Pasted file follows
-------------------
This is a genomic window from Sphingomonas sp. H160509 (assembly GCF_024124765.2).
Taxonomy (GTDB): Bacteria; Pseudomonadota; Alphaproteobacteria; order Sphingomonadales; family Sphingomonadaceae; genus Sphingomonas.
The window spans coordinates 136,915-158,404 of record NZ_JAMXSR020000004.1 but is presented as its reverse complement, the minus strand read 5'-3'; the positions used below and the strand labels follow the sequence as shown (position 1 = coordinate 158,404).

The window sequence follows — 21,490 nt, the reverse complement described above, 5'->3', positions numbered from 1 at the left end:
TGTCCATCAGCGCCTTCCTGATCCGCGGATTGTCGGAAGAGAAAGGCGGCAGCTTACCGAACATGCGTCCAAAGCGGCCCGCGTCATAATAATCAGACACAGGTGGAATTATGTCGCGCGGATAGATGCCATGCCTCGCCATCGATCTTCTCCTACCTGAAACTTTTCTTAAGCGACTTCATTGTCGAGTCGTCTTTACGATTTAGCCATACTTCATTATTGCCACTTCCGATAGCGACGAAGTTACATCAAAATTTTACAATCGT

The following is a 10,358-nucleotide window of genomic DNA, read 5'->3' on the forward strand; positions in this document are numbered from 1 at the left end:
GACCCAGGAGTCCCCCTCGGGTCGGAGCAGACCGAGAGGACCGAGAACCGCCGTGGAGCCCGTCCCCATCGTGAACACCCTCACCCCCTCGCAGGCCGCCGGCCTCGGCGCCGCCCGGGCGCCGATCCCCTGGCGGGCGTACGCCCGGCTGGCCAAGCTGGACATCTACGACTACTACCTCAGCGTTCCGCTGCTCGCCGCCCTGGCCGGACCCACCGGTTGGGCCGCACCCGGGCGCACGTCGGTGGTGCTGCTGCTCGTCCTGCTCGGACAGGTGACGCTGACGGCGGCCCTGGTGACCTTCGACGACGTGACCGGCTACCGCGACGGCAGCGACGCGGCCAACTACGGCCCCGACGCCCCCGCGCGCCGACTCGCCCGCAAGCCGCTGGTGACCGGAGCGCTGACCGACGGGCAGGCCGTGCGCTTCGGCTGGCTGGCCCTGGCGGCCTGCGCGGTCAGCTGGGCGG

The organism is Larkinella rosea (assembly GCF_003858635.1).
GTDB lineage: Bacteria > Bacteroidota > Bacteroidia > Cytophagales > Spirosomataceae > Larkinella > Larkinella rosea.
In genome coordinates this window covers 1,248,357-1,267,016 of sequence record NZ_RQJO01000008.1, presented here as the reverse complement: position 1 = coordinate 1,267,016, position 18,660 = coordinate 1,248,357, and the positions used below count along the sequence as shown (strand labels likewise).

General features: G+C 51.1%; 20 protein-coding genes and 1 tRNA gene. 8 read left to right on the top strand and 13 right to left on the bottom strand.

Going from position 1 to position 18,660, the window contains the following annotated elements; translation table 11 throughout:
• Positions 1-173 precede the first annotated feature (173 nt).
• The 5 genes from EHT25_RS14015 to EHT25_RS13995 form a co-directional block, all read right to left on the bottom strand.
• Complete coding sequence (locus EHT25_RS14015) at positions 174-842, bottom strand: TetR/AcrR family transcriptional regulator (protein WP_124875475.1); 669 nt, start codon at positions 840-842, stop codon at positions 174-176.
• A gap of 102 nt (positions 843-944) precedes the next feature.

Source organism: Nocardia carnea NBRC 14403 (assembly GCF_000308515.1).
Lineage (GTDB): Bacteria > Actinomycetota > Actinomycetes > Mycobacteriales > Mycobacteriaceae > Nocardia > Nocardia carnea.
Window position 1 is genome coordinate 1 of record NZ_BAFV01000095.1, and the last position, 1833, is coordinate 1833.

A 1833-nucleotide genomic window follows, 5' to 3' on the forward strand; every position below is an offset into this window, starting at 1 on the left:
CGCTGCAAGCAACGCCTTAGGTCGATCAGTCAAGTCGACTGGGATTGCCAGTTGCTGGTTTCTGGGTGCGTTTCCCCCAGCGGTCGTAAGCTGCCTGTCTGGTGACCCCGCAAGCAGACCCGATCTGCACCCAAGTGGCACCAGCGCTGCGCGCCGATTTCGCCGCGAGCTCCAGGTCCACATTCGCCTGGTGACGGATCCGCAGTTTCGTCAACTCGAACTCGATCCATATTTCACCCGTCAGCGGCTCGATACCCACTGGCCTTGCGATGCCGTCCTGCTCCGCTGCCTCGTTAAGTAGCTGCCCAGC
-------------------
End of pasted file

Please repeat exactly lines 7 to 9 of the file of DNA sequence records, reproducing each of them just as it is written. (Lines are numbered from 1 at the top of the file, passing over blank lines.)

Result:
GACCCAGGAGTCCCCCTCGGGTCGGAGCAGACCGAGAGGACCGAGAACCGCCGTGGAGCCCGTCCCCATCGTGAACACCCTCACCCCCTCGCAGGCCGCCGGCCTCGGCGCCGCCCGGGCGCCGATCCCCTGGCGGGCGTACGCCCGGCTGGCCAAGCTGGACATCTACGACTACTACCTCAGCGTTCCGCTGCTCGCCGCCCTGGCCGGACCCACCGGTTGGGCCGCACCCGGGCGCACGTCGGTGGTGCTGCTGCTCGTCCTGCTCGGACAGGTGACGCTGACGGCGGCCCTGGTGACCTTCGACGACGTGACCGGCTACCGCGACGGCAGCGACGCGGCCAACTACGGCCCCGACGCCCCCGCGCGCCGACTCGCCCGCAAGCCGCTGGTGACCGGAGCGCTGACCGACGGGCAGGCCGTGCGCTTCGGCTGGCTGGCCCTGGCGGCCTGCGCGGTCAGCTGGGCGG

The organism is Larkinella rosea (assembly GCF_003858635.1).
GTDB lineage: Bacteria > Bacteroidota > Bacteroidia > Cytophagales > Spirosomataceae > Larkinella > Larkinella rosea.